I say then, God has not rejected his people, has He? May it never be! For I too am an Israelite, a descendant of Abraham, of the tribe of Benjamin.
Romans 11:1 ~~ Continuing from the previous chapter, Paul asks: if hearing leads to faith (cf. 10:17), and Israel has heard yet has no evident faith, does that mean God has rejected Israel?
Romans 11:1-5 ~~ God has not forsaken the people of the covenant, the children of Israel whom he foreknew. Rather, despite their disobedience to the gospel, God has preserved a remnant of their number.
Romans 11:5-6 ~~ The remnant of Israel is preserved no longer on the basis of works, but by grace.
Romans 11:7-10 ~~ "What Israel is seeking, it has not obtained, but those who were chosen obtained it, and the rest were hardened." This initially seems to point to a strict predestination along the lines of Calvinism. On the other hand, the verses quotes immediately thereafter refer to God giving them "a spirit of stupor" (from Isaiah 29:10) and "eyes to see not and ears to hear not, down to this very day" (from Deuteronomy 29:4). The next quote, pulled from Psalms 69:22-23, speaks of the "table" becoming "a snare and a trap." This seems to be a reference to Paul's earlier reference to Israel's pursuit of righteousness by works (Romans 9:31-33). Thus it seems clear that God's involvement in their "stupor" and blindness was in providing an opportunity for their disability to be demonstrated (see my Commentary on Romans 7, in particular 7:7-13). The commandments of the law became their snare, and their over-reliance on works became their stupor.
Romans 11:11-15 ~~ Israel's rejection of the Messiah (which resulted in His Passion and Death) produced riches for the world and specifically for the Gentiles. Paul asks, as if to himself, what greater grace would come when the Jews (the chosen people of God, according to the covenant) accept the Messiah? "If their rejection is the reconciliation of the world, what will their acceptance be but life from the dead?" How much greater blessings will come by their faithfulness, when so much good was wrought by their infidelity? In a sense these verses are paralleled by the ending of C.S. Lewis' science-fiction novel Perelandra, which depicts a counter-historical Garden of Eden in which the woman Eve does not succumb to temptation. Even though we speak of the "blessed fault" (for the entry of sin into this world led to the mystery of the Incarnation), we cannot know what greater blessings would have come had our Parents remained faithful to God.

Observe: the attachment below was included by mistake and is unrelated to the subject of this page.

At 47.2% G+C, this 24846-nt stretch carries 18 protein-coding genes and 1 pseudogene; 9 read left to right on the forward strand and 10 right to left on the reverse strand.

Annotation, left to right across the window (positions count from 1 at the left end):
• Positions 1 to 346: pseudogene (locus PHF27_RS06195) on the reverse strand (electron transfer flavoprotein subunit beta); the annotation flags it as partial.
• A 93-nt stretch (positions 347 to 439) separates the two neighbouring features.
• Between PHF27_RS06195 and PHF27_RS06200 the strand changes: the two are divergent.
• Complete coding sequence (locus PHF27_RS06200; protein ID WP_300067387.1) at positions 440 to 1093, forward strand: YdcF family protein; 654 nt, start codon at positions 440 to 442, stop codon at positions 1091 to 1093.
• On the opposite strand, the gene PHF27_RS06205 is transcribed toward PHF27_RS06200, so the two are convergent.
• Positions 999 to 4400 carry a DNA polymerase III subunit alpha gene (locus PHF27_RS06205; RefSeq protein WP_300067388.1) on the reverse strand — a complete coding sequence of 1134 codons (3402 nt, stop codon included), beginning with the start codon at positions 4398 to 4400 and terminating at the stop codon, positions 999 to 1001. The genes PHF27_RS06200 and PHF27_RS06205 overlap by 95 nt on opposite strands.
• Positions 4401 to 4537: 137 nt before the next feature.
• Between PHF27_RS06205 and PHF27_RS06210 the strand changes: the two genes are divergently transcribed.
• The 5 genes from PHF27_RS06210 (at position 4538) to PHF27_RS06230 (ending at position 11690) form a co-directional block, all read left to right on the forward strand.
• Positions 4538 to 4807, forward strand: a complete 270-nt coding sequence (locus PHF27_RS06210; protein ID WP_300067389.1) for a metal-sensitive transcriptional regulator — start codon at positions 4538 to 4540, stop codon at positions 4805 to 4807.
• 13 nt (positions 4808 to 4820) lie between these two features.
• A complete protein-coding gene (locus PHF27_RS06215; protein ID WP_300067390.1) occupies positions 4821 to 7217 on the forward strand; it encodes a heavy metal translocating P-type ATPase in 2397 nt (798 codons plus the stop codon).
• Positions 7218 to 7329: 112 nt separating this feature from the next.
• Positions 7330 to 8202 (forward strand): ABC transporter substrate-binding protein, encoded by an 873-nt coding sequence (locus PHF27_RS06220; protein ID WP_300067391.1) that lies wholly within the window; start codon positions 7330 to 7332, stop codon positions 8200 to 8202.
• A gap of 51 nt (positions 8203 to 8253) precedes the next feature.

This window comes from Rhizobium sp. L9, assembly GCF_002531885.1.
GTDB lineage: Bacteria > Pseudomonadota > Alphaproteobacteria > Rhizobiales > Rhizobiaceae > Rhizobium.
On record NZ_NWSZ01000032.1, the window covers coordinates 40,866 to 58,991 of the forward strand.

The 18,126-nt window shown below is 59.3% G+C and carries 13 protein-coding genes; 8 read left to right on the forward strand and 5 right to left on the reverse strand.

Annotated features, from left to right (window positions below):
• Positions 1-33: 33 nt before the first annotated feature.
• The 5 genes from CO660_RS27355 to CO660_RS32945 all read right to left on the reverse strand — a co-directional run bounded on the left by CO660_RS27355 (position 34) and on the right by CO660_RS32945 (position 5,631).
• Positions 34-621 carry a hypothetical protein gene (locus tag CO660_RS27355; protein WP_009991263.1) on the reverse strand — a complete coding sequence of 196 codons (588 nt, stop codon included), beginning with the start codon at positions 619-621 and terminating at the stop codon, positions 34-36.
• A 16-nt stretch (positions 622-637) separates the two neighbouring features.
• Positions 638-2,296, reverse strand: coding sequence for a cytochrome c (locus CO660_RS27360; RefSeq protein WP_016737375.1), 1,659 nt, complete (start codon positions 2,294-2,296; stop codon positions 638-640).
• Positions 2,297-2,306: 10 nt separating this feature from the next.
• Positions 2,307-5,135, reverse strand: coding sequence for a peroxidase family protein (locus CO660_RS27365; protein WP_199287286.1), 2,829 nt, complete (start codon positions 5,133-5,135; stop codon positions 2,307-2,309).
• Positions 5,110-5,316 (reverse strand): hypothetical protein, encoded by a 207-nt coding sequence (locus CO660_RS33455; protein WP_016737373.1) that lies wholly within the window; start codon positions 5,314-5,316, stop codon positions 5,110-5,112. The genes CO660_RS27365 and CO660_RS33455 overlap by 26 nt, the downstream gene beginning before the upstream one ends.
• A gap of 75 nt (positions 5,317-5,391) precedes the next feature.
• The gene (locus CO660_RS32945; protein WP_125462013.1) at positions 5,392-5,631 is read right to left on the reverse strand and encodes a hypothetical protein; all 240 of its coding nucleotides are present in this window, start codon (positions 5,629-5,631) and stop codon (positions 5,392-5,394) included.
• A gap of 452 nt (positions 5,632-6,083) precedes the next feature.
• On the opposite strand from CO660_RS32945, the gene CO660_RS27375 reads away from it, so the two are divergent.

Romans 11:16-18 ~~ Paul warns that the Gentiles who are grafted like branches onto the root (which is Christ) ought not take pride their new station and elevation over the unbelieving Jews.
Romans 11:19-24 ~~ For all his protestations of "neither Jew nor Greek" (Galatians 3:28, Colossians 3:11, Romans 3:29), Paul writes at length about the subtle distinctions between Jews and Gentiles, or between the "natural" and the "wild" branches of the vine.
Romans 11:25 ~~ "I do not want you, brethren, to be uninformed of this mystery -- so that you will not be wise in your own estimation." This verse reminds me of that famous (and probably apocryphal) quote by Socrates, when he was told by the Delphic Oracle that he was the wisest man in Athens: "I cannot be the wisest, for I know nothing!" Yet he soon realized that was precisely why he was wise: he recognized his own ignorance.
Romans 11:25-27 ~~ Paul speaks of a partial hardening of the Jews "until the fullness of the Gentiles has come in," at which point there will be a full conversion of Israel as prophesied.
Romans 11:28~~ "From the standpoint of the gospel they are enemies for your sake" -- that is, in practical terms, they persecute you and are your enemies. However, "from the standpoint of God's choice, they are beloved for the sake of the fathers" -- that is, in objective and ontological terms, they are the children of the covenant.
Romans 11:29 ~~ Great verse: "For the gifts and the calling of God are irrevocable."
Romans 11:30-32 ~~ This passage is pretty involved and rather confusing. 1) "You once were disobedient" but "shown mercy because of their disobedience." 2) "These also now have been disobedient" that they might share in the mercy granted to you! The second part is particularly complicated, as the referent for "these" is unclear and the later syntax doesn't seem to clarify the statement's meaning.
Romans 11:33-36 ~~ Paul rocks. This is another impromptu doxology, this time focused on the mysteries and mysterious ways of God, who abounds in mercy even in our disobedience and rebellion.
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